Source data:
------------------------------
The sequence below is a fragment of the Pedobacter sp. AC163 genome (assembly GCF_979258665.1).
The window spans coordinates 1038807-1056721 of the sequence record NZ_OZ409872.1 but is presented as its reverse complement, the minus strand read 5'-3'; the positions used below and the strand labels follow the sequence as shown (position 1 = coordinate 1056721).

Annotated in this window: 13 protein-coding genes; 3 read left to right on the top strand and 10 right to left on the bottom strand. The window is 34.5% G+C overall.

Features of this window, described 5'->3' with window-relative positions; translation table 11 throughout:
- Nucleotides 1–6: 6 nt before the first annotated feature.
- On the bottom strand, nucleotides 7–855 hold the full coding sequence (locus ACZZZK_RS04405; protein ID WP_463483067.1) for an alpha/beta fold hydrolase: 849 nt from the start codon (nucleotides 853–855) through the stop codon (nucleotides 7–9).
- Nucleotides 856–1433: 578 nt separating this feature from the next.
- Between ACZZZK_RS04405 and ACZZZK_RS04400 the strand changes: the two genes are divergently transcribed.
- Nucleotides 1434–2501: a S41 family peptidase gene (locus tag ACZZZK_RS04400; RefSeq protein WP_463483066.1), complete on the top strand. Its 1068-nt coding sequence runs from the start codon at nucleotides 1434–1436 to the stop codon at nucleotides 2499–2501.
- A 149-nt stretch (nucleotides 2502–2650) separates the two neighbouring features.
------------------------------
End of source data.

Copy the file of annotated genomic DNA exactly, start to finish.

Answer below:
The sequence below is a fragment of the Pedobacter sp. AC163 genome (assembly GCF_979258665.1).
The window spans coordinates 1038807-1056721 of the sequence record NZ_OZ409872.1 but is presented as its reverse complement, the minus strand read 5'-3'; the positions used below and the strand labels follow the sequence as shown (position 1 = coordinate 1056721).

Annotated in this window: 13 protein-coding genes; 3 read left to right on the top strand and 10 right to left on the bottom strand. The window is 34.5% G+C overall.

Features of this window, described 5'->3' with window-relative positions; translation table 11 throughout:
- Nucleotides 1–6: 6 nt before the first annotated feature.
- On the bottom strand, nucleotides 7–855 hold the full coding sequence (locus ACZZZK_RS04405; protein ID WP_463483067.1) for an alpha/beta fold hydrolase: 849 nt from the start codon (nucleotides 853–855) through the stop codon (nucleotides 7–9).
- Nucleotides 856–1433: 578 nt separating this feature from the next.
- Between ACZZZK_RS04405 and ACZZZK_RS04400 the strand changes: the two genes are divergently transcribed.
- Nucleotides 1434–2501: a S41 family peptidase gene (locus tag ACZZZK_RS04400; RefSeq protein WP_463483066.1), complete on the top strand. Its 1068-nt coding sequence runs from the start codon at nucleotides 1434–1436 to the stop codon at nucleotides 2499–2501.
- A 149-nt stretch (nucleotides 2502–2650) separates the two neighbouring features.